Welcome #fofcpod fam! We’re getting into our second exploration on the Māori series co-produced with the incredible Ieishah Clelland-Lang. This 4-part series centers Māori unschooling mothers’ knowledge and narratives, to invite us to deepen our understandings of the layers within motherhood, childhood, community, and culture. Join us and listen to Ieishah’s conversations with Angella Smith and Tina Talaić, plus a a bit more from Akilah.
If you're feeling these episodes, don’t miss our Feel Trip about this Māori series! On Friday, December 3rd at 4pm EST, Ieishah and Akilah will join the other members of Fare of the Free Child Village to talk, to ask, and to listen, with this series in mind and in heart. It's free and it's part of the My Reflection Matters Community vibe, so put that in your calendar, bruh! Here's the direct link again (it'll prompt you to join My Reflection Matters for free).
As a reminder, last week, Moana Reihana and Mea Rapata shared some unschooling mothers’ wisdom and invitations; go and listen, in case you haven’t: Episode 237: On Māori Mother Wisdom (The Language Episode).
Notes from this week...
Children will show you the way.
Angella grew up in a dichotomous environment, on one side she was sharing Te Reo Māori (Māori language) as a living language at home in her Marae with her family, and on the other, her student life going to a convent school where Christianity was King. She speaks about her transition into unschooling and why she decided to go through that path when she gave birth to her children. Angella also talks about the importance of listening as a point of connection, to surrender and listen to our intuition. She explains that our intuition remembers, and that children already have their inner knowings and that these are important, innate qualities.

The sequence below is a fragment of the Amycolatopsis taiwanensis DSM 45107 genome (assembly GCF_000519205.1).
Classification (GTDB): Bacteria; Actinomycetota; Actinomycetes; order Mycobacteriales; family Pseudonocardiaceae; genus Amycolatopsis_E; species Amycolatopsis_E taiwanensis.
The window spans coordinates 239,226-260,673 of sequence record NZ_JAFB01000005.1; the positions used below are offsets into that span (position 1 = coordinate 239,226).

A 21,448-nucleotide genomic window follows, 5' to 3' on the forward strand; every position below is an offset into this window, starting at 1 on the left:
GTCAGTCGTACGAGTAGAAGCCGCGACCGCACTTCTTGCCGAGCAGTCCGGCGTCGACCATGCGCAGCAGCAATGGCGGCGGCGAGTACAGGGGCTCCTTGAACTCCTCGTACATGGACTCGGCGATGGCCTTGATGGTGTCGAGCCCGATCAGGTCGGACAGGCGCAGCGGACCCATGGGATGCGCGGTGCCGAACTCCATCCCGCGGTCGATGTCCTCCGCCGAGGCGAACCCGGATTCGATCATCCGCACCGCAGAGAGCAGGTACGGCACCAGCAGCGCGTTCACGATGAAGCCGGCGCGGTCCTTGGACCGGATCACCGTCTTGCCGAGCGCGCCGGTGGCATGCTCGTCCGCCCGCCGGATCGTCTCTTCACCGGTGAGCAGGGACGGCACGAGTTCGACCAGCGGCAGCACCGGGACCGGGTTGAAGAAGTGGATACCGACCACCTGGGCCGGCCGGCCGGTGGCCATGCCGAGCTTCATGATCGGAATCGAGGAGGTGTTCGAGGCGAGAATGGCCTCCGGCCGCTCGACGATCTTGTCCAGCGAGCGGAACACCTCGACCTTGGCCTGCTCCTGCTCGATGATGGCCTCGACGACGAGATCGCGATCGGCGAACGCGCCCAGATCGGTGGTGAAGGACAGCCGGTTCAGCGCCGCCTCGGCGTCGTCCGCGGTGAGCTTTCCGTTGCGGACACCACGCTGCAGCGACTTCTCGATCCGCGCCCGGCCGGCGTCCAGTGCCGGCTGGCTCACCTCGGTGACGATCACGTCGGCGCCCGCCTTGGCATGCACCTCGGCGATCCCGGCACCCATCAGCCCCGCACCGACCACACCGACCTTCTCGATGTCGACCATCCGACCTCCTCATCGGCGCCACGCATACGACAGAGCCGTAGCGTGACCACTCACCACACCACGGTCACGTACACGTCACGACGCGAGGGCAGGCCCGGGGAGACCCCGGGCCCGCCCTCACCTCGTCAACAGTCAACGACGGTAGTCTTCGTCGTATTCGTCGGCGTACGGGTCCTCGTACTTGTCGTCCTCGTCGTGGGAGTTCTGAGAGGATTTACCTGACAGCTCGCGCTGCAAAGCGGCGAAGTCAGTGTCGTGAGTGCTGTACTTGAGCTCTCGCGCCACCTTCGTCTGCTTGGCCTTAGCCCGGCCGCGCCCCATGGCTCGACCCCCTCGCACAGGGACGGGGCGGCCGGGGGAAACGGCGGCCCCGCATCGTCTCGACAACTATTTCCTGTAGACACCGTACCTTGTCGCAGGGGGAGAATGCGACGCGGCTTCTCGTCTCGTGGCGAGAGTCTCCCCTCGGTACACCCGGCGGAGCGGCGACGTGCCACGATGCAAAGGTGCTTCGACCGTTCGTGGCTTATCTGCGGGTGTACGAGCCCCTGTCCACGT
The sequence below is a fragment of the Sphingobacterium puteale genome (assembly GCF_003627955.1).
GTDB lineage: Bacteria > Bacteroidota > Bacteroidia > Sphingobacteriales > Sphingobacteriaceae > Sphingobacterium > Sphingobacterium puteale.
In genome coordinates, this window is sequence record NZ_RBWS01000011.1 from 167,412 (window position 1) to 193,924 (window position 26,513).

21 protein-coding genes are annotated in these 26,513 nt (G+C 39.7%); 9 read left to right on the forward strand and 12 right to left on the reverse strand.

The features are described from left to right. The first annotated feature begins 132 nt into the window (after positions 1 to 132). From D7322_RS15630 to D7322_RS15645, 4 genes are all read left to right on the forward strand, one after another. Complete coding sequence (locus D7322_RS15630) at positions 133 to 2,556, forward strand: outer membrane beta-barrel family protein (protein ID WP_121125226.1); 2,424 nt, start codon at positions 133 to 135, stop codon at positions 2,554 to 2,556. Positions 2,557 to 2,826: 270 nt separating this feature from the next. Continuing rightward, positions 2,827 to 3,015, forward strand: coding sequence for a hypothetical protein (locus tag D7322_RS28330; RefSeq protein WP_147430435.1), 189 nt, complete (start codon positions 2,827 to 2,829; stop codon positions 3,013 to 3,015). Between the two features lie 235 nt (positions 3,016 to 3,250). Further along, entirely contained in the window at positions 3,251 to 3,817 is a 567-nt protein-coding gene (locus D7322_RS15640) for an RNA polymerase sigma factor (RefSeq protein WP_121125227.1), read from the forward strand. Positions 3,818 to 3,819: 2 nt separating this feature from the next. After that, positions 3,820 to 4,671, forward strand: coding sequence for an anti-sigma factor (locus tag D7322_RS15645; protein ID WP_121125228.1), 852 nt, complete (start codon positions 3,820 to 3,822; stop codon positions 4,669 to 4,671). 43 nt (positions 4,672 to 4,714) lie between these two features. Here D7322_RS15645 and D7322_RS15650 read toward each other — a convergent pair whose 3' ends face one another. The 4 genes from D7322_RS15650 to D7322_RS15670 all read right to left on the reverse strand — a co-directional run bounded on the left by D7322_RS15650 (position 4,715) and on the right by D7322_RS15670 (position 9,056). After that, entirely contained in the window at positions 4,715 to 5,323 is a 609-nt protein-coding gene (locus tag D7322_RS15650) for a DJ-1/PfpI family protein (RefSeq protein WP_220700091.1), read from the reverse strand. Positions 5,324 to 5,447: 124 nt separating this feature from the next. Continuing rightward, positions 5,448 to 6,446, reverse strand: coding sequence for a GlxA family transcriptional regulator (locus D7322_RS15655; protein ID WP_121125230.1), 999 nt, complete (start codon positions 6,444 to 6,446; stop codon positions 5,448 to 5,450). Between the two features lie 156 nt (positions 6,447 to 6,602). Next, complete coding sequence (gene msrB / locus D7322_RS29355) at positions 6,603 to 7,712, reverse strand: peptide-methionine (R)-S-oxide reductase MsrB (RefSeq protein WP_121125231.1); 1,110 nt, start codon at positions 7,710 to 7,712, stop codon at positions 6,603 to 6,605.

White privilege - what we were conditioned to be.
Angella and Ieishah speak about racism, colonialism, and white privilege. Angella explains that white privilege was something she couldn’t understand as a child, her people were conditioned to be compliant and very subservient. Then, as she grew up, she gathered some understanding and was able to make a rediscovery and question for herself what Māori is, what’s hers and what’s not, what has been taken away, and what can be transformed to thrive and survive. This level of madd question-askin is part of what continues to support what the people in her circle have been building as a community. As they build, they create their own definitions of success, and for Angella, part of that succession lives in the way new generations get to grow up to be free people.
Unschooling Camp Reflections.
Tina and Ieishah chat about their experiences in the Māori camp. Tina is a Māori unschooler, a mother who shares joy through kapa haka & songs (they call it waiata), she also works in a local library (Te Reo Māori room time), and helps families that are struggling with methamphetamine addiction. Tina shares her unschooling journey and how much she loves taking time to be with her children.